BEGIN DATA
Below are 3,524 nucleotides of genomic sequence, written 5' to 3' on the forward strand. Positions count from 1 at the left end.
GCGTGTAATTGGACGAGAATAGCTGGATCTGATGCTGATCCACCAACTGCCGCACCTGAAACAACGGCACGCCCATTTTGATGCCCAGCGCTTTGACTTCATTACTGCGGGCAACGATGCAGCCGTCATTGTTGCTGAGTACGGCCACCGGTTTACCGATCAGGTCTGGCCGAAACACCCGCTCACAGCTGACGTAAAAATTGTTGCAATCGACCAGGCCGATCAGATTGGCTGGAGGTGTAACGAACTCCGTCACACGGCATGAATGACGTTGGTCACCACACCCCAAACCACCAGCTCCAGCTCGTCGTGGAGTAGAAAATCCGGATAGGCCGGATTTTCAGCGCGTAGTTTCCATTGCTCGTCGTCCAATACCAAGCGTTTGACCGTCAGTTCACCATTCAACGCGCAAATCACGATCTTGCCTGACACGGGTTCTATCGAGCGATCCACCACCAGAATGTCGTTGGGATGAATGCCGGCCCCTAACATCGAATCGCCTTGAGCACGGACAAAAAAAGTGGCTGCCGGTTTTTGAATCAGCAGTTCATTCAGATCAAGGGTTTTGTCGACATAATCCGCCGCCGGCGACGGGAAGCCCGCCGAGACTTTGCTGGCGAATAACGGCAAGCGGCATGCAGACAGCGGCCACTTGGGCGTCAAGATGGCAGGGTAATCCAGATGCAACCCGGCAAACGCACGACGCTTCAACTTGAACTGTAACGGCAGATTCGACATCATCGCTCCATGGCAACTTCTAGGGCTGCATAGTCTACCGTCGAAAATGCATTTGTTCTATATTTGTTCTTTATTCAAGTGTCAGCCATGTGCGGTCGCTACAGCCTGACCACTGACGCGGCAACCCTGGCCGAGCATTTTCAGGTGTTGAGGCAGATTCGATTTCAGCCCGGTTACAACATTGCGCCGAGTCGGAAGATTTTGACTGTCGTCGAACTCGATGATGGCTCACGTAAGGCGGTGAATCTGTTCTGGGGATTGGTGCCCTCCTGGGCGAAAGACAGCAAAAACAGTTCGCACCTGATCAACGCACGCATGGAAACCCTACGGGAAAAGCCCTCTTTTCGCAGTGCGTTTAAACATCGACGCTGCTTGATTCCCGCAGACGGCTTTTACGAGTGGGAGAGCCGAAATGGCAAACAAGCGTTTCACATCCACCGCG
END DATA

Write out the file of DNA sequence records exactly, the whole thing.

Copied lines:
Below are 3,524 nucleotides of genomic sequence, written 5' to 3' on the forward strand. Positions count from 1 at the left end.
GCGTGTAATTGGACGAGAATAGCTGGATCTGATGCTGATCCACCAACTGCCGCACCTGAAACAACGGCACGCCCATTTTGATGCCCAGCGCTTTGACTTCATTACTGCGGGCAACGATGCAGCCGTCATTGTTGCTGAGTACGGCCACCGGTTTACCGATCAGGTCTGGCCGAAACACCCGCTCACAGCTGACGTAAAAATTGTTGCAATCGACCAGGCCGATCAGATTGGCTGGAGGTGTAACGAACTCCGTCACACGGCATGAATGACGTTGGTCACCACACCCCAAACCACCAGCTCCAGCTCGTCGTGGAGTAGAAAATCCGGATAGGCCGGATTTTCAGCGCGTAGTTTCCATTGCTCGTCGTCCAATACCAAGCGTTTGACCGTCAGTTCACCATTCAACGCGCAAATCACGATCTTGCCTGACACGGGTTCTATCGAGCGATCCACCACCAGAATGTCGTTGGGATGAATGCCGGCCCCTAACATCGAATCGCCTTGAGCACGGACAAAAAAAGTGGCTGCCGGTTTTTGAATCAGCAGTTCATTCAGATCAAGGGTTTTGTCGACATAATCCGCCGCCGGCGACGGGAAGCCCGCCGAGACTTTGCTGGCGAATAACGGCAAGCGGCATGCAGACAGCGGCCACTTGGGCGTCAAGATGGCAGGGTAATCCAGATGCAACCCGGCAAACGCACGACGCTTCAACTTGAACTGTAACGGCAGATTCGACATCATCGCTCCATGGCAACTTCTAGGGCTGCATAGTCTACCGTCGAAAATGCATTTGTTCTATATTTGTTCTTTATTCAAGTGTCAGCCATGTGCGGTCGCTACAGCCTGACCACTGACGCGGCAACCCTGGCCGAGCATTTTCAGGTGTTGAGGCAGATTCGATTTCAGCCCGGTTACAACATTGCGCCGAGTCGGAAGATTTTGACTGTCGTCGAACTCGATGATGGCTCACGTAAGGCGGTGAATCTGTTCTGGGGATTGGTGCCCTCCTGGGCGAAAGACAGCAAAAACAGTTCGCACCTGATCAACGCACGCATGGAAACCCTACGGGAAAAGCCCTCTTTTCGCAGTGCGTTTAAACATCGACGCTGCTTGATTCCCGCAGACGGCTTTTACGAGTGGGAGAGCCGAAATGGCAAACAAGCGTTTCACATCCACCGCG